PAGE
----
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Tanker owners bullish and investors bearish as earnings fall

Tanker owners bullish and investors bearish as earnings fall
For the first time so far this year, Gulf-Japan spot rates for VLCCs dipped W10 to below W55, following a return to reality after some days in the sun in early January. The current spot rate is at its lowest in six months, amounting to around $38,000 per day.

The story was similar on other trades, with VLCCs bound from the Gulf to Europe and the US dropping around 20%, and similar results for suezmaxes trading between West Africa and the US and Med.

Whether this is a temporary blip or a structural decline remains to be seen, but if Frontline ceo Robert MacLeod is to be believed, this volatility is all part of the plan – which is why his company took the opportunity to lock in 88% of its Q1 VLCC trading days at an $73,100 per day.

“The tanker markets have corrected downwards over the recent weeks and mild winter and refinery maintenance are contributing factors, but overall demand for tankers remains good,” said MacLeod in its Q4 2015 earnings call. “The market will be volatile, like it was in 2015, but we believe that the fundamental outlook of both the crude and products markets are good, and we expect the markets to perform well going forward.”

An area of concern is the swelling orderbook for tankers, with 136 VLCCs due for delivery over the next four years.  Deutsche Bank analyst Amit Mehrotra, citing orderbook totals, downgraded ratings for Euronav and Teekay to “hold” from “buy”, and raised his firm’s tanker market threat level to "red,” from its earlier "flashing yellow light".

“The high volume of crude in the markets keeps congestion and delays high in ports and places around the world and creates what we call forced storage,” said MacLeod. “As for contango driven storage, we have not seen much being done lately due to the strong freight markets. With the recent fall in the spot markets, we expect more inquiries. The current breakeven rate for a VLCC to store crude is around $35,000 per day and it is quite volatile.”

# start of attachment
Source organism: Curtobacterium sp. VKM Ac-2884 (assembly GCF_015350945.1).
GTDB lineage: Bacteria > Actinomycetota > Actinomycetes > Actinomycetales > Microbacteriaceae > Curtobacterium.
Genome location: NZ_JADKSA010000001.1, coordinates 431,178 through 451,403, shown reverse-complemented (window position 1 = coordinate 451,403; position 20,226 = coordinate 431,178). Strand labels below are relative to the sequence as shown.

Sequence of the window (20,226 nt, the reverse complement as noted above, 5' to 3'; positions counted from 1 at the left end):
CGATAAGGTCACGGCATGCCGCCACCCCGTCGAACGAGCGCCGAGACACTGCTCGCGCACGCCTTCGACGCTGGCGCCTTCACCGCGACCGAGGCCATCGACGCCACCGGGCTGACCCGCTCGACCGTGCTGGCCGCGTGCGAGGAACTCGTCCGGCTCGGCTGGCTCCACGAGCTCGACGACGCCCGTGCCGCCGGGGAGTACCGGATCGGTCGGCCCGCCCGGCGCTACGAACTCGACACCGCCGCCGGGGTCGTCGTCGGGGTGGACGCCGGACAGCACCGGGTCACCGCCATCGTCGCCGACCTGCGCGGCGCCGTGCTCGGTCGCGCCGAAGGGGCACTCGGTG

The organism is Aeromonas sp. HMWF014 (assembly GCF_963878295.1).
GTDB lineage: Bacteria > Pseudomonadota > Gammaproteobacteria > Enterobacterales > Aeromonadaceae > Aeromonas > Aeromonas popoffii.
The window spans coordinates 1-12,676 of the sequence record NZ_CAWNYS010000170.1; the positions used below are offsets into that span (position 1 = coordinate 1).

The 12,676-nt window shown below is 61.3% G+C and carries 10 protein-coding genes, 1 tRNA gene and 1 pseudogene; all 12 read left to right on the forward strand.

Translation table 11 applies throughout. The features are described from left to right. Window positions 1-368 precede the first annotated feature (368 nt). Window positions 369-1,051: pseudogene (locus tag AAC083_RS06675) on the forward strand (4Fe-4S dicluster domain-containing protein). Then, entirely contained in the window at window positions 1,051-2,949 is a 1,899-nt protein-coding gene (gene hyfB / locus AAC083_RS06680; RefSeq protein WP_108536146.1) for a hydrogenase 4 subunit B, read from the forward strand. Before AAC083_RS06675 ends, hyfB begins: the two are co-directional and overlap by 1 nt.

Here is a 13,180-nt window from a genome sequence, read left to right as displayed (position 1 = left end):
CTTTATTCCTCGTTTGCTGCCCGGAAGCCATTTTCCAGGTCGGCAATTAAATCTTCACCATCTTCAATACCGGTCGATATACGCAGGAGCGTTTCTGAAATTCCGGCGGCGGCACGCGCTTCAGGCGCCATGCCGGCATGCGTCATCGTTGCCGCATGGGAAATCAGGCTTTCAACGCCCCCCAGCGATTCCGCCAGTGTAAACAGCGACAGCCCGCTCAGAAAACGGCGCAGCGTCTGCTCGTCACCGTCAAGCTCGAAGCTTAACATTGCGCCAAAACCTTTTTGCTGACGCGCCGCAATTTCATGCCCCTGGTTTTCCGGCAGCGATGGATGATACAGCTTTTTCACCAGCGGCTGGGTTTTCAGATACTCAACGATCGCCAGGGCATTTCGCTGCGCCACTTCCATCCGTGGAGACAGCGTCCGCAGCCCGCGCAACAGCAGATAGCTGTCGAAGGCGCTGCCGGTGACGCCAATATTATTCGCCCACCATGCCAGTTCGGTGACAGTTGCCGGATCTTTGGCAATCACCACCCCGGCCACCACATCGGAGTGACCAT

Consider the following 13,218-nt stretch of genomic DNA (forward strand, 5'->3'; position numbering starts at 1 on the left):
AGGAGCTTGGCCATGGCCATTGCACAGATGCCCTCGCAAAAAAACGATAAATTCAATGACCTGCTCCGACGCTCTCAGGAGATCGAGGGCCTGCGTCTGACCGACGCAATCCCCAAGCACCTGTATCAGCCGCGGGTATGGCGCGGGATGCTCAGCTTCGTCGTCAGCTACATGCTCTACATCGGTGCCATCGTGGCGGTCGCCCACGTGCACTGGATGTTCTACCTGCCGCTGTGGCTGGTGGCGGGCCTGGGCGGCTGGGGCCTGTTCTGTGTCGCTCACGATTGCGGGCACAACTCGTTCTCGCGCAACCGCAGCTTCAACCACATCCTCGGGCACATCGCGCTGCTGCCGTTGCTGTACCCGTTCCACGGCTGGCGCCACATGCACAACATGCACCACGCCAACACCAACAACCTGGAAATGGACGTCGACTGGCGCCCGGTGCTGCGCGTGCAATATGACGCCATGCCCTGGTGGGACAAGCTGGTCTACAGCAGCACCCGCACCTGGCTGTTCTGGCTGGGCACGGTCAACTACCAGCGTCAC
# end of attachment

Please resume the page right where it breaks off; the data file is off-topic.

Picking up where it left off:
Anxieties about future capacity are only exacerbated by misery in containers and dry bulk. “With what is happening in other shipping sectors, the yard capacity in Asia 2018 onwards is virtually unlimited,” MacLeod commented.

"In 2015, 85% more dirty tankers were ordered compared to 2014," oil and tankers analyst Sevita Kondyliou, of Affinity Research, told Seatrade Maritime News. "This came as little surprise as the historic ordering rate is highly correlated with that of freight rates. In other words, too often long term investment decisions have been influenced by short term market movements.

"At the moment, shaky fundamentals are playing their part with overcapacity in a nevertheless active market dragging down earnings," continued Kondyliou. "Fifty-seven vessels are expected to be delivered this year, while only 26 vessels in the current fleet have been in service for more than 20 years.

"US domestic oil production is expected to decrease by around 600,000 barrels per day by the end of this year, while production from Chinese high-cost domestic oil fields will also decrease. As a result, imports will have to rise to meet domestic demand assuming it does not fall. China will also continue building strategic petroleum reserves, which will account for an estimated 25 to 35 VLCC cargoes per year. Thus, our expectations are for VLCCs to earn around $40,000 per day in 2016."